ST. LOUIS (AP) -- Mike Martz will have to wait a while to inherit the St. Louis Rams coaching job, because Dick Vermeil is enjoying himself too much.
Vermeil, 63, has two years to go on the five-year deal that launched his coaching comeback in 1997, and retirement is not an option no matter what happens with his first postseason action in 18 years.
''I plan to coach my contract, I really do,'' Vermeil said as the NFC West champions prepared for Sunday's playoff game against the Minnesota Vikings. ''After that, I'll have to re-evaluate my situation. But right now my basic thought is to do the best job I can within my contract.''
Vermeil doesn't want the organization to lose Martz, though, so for the first time he endorsed him as his replacement.
''We've got fine people like Mike Martz, and I'd like him to be groomed in the organization and ready to take over when I step out of here,'' Vermeil said.
But, as he said, that time is not near.
''I think we've got a real strong foundation, a core of real good players and coaches,'' Vermeil said. ''Not that it was that bad when I took over, but we'd been struggling, and I'd like to reap some of the rewards, too.
''I'd like to share as many good years as bad years, anyway.''
Players and staff weren't a bit surprised.
Defensive line coach Carl Hairston, who played for Vermeil's 1980 Super Bowl team (the Philadelphia Eagles), said he believed Vermeil would want to return even if his contract was up. The topic of retirement has never come up.
''I don't see that, I don't sense that, I don't feel that,'' Hairston said. ''He has regained his passion for the game.''
Vermeil has been loose and almost jovial this week. That's a marked contrast to the NFC West champions' bye week when he snapped at reporters' questions and talked about restricting player appearances and narrowing the focus for the playoffs.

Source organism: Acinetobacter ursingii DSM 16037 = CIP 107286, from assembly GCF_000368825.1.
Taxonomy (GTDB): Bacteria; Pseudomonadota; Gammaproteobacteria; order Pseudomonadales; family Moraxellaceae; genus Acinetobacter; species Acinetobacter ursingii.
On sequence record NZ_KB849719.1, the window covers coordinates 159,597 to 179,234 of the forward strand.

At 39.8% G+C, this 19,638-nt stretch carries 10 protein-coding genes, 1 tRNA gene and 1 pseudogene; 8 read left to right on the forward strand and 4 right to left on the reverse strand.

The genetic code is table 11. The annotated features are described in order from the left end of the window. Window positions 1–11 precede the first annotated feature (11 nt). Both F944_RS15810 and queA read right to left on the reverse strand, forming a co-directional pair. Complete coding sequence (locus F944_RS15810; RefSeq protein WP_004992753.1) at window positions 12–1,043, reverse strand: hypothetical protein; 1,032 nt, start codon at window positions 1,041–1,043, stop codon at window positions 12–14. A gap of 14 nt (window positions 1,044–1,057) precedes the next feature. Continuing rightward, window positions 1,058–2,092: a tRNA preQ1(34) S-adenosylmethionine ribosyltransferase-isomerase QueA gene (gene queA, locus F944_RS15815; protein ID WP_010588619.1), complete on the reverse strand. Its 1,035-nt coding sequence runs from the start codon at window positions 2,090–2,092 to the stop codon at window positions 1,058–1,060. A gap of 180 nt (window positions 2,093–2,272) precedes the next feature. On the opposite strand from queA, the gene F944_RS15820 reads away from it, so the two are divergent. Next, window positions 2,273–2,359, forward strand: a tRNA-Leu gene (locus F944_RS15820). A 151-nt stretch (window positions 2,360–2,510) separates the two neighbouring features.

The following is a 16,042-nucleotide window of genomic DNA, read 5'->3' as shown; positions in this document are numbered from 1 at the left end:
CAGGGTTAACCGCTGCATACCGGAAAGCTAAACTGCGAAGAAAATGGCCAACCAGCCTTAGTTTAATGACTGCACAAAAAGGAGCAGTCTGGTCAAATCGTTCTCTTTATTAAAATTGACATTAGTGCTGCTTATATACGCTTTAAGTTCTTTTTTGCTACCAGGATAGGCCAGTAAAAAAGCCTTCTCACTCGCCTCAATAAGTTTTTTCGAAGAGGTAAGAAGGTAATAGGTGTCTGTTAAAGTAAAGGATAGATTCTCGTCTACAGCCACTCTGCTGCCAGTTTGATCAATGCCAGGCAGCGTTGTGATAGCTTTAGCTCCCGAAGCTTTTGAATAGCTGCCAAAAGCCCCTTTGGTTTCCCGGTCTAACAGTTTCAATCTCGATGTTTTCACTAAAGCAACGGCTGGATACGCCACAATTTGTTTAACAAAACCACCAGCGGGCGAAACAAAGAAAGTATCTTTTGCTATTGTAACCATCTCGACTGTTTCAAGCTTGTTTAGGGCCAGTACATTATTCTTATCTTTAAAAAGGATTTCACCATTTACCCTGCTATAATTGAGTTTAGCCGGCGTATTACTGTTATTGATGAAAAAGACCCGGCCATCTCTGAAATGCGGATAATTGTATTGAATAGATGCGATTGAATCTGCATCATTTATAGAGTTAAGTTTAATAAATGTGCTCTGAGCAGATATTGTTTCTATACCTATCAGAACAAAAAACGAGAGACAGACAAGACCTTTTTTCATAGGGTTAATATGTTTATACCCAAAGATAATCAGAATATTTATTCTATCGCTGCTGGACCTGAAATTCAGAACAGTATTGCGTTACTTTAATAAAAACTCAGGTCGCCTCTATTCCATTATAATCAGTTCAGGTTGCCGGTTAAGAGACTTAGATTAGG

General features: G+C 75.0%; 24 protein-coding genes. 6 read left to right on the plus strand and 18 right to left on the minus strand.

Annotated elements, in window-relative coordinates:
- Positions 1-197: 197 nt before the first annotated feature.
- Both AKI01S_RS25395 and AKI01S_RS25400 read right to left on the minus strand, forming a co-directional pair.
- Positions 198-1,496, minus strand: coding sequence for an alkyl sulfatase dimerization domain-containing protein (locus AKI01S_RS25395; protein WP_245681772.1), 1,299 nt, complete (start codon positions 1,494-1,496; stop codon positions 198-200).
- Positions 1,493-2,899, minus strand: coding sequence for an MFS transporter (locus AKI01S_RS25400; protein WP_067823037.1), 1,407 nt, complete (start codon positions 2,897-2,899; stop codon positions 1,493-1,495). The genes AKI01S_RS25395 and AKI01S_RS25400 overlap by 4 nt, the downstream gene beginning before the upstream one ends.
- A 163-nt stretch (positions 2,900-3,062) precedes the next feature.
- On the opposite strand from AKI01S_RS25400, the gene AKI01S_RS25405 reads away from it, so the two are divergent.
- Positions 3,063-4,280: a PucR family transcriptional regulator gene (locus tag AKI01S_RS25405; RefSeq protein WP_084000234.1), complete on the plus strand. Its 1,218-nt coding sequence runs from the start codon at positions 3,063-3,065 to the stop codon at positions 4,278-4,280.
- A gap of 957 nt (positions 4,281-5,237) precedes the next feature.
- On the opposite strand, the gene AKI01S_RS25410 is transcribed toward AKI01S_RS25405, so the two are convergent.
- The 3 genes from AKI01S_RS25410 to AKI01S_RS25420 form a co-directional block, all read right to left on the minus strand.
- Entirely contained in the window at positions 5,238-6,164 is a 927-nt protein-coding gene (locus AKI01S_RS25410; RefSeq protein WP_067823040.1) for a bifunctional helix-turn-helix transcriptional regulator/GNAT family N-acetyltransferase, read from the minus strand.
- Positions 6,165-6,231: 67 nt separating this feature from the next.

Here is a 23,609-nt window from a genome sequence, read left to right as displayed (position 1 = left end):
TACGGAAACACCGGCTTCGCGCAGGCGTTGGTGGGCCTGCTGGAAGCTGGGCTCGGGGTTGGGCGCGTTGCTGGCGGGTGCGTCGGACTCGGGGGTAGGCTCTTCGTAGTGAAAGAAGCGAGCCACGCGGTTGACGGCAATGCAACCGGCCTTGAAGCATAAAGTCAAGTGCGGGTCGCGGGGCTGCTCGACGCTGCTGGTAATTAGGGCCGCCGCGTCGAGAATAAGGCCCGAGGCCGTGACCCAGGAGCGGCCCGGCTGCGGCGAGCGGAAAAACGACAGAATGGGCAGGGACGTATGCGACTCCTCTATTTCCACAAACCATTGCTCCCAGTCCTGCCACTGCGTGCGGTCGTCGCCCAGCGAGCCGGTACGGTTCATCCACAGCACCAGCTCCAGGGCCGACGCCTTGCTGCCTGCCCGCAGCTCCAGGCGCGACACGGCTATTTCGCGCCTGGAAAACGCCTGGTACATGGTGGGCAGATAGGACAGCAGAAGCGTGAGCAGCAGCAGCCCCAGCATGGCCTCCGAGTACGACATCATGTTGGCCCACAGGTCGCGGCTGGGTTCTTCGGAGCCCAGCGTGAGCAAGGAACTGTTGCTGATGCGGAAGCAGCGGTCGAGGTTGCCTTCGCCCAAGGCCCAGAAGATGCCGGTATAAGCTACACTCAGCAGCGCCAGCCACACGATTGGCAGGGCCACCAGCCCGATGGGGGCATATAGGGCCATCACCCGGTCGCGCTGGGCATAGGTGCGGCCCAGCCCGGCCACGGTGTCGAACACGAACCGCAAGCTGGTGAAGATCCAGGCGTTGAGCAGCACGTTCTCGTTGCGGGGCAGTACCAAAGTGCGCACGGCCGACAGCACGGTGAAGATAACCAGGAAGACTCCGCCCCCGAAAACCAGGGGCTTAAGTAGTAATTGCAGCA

Players say last week's behavior was an abberration from a coach temporarily cast adrift. Defensive tackle D'Marco Farr said Vermeil's outlook improved immediately once the Vikings emerged from the wild card weekend as the opponent and he could discard the Cowboys and Lions from his thoughts.
''He's a much changed man from last season,'' Farr said. ''When we win a game, he can enjoy it, and if we lose, it's not the end of the world. You've just got to figure out what happened and move on.''
Farr said a telltale sign that Vermeil is getting too tense is when he paces back and forth in practice ''like he doesn't know which way to go.'' The cure: ''We just go up and give him a hug.''
Vermeil is needing that less and less these days. This time around, he vows there will be nothing close to burnout.
''I was so damn intense the last playoff game I coached, and that's just my nature,'' Vermeil said. ''I'm older and hopefully wiser. Right now, I think the best thing we can do is keep doing what we've been doing and try to find a way we can do it better.''
Players expected Vermeil to ratchet things up, but so far it's been business as usual. He even gave them a week off from weight training.
''He's not tightening the clamps or anything like that,'' free safety Devin Bush said. ''We're just going through our normal progression, our schedule that we've done the whole year. The only difference is there's a lot more media.''
Vermeil said there's no way the Rams will turn conservative against the Vikings, noting that the St. Louis offense is the NFL's best because it's so aggressive.
''We only know one way to play,'' Vermeil said. ''It doesn't matter: first quarter, second quarter, first snap, last snap, we attack. We're not going to change one thing.''
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